Structurally similar to Tsai Ming Liang's joyless "A Conversation with God", Park's irreverently playful portrait of Seoul would benefit from a little judicious editing. The film is divided into five sections: 1) "Two Views". Split frame, with busty sex workers on the right, while on the left, seemingly incongruous images appear: a young boy taking a shower, meat in a butcher shop window, and a glove lying in the middle of the road; 2) "Documentary". Firefighters put out a blazing building; 3) "Panorama Seoul". A 360 degree view of the smog-covered skyline as seen from an observation tower overlooking the Han river. Above the horizon, statistics dart past enumerating the number of foreigners, public servants, prostitutes, daily liters of excrement, etc.; 4) "Run Horse Run". A chaotic neon light show of the city at night, to the exuberant strains of Crying Nut's raunchy punk anthem "Run, Horse, Run"; 5) "Digital Search". Graffiti, a kindergarten class and distorted telephoto images of pedestrians. (6/10)
Disc Five (2004)
Influenza, Bong Joon-ho, Korea. Faux documentary, 29 min.
One of the highlights of the collection, Bong's disturbingly humorous mockumentary traces the downward spiral of an unemployed 31 year-old man as he is captured on Seoul's omnipresent CCTVs and observation cameras. The film, divided into four sections, opens with a distant B&W shot of Cho Hyuk-rae (Yoon Jae-moon) standing alone on the Yanghwa Bridge overlooking the Han river. In the first section, entitled "Mr. Cho Works Hard" and announced in bold red letters with a drum roll, our protagonist is seen in a public restroom rehearsing a sales routine with a metal can, leather belt and instant glue before being forceably escorted off the subway by security personnel. Later, joined by an unnamed female accomplice (Ko Soo-hee), Cho is encountered in various underground parking structures, banks and ATM kiosks doing bad things to people. By employing a diversity of techniques: B&W and color, split screen, wide angle, static and panning shots, as well as a liberal dose of black humor, the director keeps the proceedings from becoming monotonous. Bong's film, whose frenzied climax at an ATM fortells the director's merciless skewering of mob behavior in "The Host", has forever changed the way I view subway panhandlers. (8/10)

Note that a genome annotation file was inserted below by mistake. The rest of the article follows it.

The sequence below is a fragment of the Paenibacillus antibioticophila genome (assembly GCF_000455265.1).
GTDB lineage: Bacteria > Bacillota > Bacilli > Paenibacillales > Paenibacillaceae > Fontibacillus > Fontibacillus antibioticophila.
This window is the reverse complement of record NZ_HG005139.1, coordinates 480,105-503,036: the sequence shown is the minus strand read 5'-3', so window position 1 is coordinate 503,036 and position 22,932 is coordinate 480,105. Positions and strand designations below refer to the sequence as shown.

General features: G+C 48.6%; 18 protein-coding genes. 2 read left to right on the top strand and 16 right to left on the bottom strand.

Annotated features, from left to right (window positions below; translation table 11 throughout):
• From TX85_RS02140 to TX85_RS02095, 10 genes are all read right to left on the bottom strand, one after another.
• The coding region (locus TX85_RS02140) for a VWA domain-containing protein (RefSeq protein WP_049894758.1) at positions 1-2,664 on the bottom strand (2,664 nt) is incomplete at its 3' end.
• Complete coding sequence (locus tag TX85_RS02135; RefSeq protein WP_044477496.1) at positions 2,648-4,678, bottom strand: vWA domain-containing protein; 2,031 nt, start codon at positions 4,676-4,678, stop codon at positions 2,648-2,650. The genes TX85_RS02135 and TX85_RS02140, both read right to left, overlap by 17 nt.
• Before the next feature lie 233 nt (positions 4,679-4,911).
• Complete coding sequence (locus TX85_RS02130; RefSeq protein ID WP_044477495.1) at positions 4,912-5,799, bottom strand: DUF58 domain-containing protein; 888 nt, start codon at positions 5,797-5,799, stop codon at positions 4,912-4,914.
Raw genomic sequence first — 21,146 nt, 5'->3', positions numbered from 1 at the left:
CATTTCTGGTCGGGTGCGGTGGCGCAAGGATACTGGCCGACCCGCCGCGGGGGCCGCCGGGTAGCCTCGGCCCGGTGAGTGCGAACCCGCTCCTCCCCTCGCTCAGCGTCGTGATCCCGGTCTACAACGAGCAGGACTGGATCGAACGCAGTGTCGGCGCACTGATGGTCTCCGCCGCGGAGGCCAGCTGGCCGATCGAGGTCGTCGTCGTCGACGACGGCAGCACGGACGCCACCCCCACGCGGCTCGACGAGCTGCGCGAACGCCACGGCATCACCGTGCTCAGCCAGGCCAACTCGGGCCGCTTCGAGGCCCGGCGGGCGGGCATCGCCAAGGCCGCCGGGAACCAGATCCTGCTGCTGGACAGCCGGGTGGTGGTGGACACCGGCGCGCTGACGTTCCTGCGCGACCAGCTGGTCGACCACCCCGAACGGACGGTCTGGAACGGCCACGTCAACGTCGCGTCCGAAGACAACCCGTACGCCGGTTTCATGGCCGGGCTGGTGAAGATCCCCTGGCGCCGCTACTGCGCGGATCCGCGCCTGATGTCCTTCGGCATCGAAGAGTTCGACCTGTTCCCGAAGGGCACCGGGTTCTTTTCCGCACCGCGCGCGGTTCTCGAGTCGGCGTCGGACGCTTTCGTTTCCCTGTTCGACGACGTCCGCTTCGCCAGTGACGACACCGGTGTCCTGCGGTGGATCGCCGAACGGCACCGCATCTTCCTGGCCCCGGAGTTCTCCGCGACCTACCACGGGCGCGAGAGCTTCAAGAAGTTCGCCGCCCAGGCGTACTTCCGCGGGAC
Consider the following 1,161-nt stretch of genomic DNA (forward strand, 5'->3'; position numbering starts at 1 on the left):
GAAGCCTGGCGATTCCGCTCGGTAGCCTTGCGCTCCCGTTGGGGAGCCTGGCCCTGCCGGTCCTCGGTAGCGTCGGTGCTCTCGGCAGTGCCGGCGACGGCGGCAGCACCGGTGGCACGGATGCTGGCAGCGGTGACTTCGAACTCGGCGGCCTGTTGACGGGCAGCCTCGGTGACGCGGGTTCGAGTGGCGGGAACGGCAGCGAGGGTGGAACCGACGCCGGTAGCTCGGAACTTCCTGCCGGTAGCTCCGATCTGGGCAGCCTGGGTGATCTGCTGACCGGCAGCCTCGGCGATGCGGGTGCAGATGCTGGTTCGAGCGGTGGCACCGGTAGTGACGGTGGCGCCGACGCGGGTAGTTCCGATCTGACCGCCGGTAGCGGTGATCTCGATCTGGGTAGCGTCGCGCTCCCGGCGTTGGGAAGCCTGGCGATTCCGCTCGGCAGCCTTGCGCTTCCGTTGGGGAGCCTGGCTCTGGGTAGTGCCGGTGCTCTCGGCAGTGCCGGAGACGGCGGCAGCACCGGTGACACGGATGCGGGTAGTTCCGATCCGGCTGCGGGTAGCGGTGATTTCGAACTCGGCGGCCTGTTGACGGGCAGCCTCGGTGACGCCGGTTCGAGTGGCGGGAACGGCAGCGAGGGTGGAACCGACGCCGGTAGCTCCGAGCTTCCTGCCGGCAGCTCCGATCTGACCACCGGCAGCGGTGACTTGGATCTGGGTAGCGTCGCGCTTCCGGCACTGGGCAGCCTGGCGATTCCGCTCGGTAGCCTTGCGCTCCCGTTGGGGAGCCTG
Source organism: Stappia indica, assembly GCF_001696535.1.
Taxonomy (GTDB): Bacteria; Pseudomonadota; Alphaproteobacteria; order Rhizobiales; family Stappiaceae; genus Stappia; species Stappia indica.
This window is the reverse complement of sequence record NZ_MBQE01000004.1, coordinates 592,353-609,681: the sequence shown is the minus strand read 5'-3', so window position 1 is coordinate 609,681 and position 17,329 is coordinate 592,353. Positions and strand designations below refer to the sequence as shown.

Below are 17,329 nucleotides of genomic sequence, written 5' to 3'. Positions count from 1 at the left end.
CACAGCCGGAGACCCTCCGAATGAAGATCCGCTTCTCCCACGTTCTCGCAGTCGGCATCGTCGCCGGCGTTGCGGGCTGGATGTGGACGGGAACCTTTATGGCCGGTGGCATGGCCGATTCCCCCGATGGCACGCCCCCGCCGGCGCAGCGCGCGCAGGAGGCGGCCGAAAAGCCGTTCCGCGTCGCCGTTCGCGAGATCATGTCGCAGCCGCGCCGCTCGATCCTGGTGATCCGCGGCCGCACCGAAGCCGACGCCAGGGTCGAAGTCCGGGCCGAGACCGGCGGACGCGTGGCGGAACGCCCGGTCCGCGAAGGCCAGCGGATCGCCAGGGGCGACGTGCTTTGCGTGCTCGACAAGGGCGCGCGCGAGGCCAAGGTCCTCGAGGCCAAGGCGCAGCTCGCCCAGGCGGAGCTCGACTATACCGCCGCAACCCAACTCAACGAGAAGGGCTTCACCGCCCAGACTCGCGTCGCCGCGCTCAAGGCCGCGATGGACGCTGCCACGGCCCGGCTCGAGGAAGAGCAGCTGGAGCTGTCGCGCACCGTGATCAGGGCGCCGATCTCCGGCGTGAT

Dance With Me to the End of Love, Yu Lik Wai, Hong Kong. Science Fiction, 30 min.
Masochists only need apply. (0/10)
Mirrored Mind (Kyoshin), Sogo Ishii, Japan. Drama/occult. 41 min.
A woefully inarticulate and emotionally wraught young actress (Miwako Ichikawa) abandons a film her boyfriend is shooting. One evening, while strolling the streets of Tokyo, she runs into a mysterious woman. A life altering event sees her transported to an island paradise, where she is once more visited by the woman, who informs her that she will be staying, but that the actress must return home, where loved ones and meaningful work await. Deadly dull monologues, monotone acting, and an unsatifsying paranormal twist made this a difficult film to sit through. There is a longer, and presumably duller 61-minute version. (3/10)
Disc Six (2005)
Worldly Desires, Apichatong Weerasethakul, Thailand. Experimental, 43 min.
The longest and most unabashedly self-indulgent piece in the set, Weerasethakul's ode to the jungle is a boring slog. A young couple runs off to the jungle to find a magical tree; a camera crew trades jokes about Brad Pitt and beer ads; five women do a song and dance routine about finding love; a frisbee-like toy flies through the air; moths flutter around a flourescent lightbulb. Nighttime images are soft and lacking in shadow detail; highlights are burned out in the daytime shots. (0/10)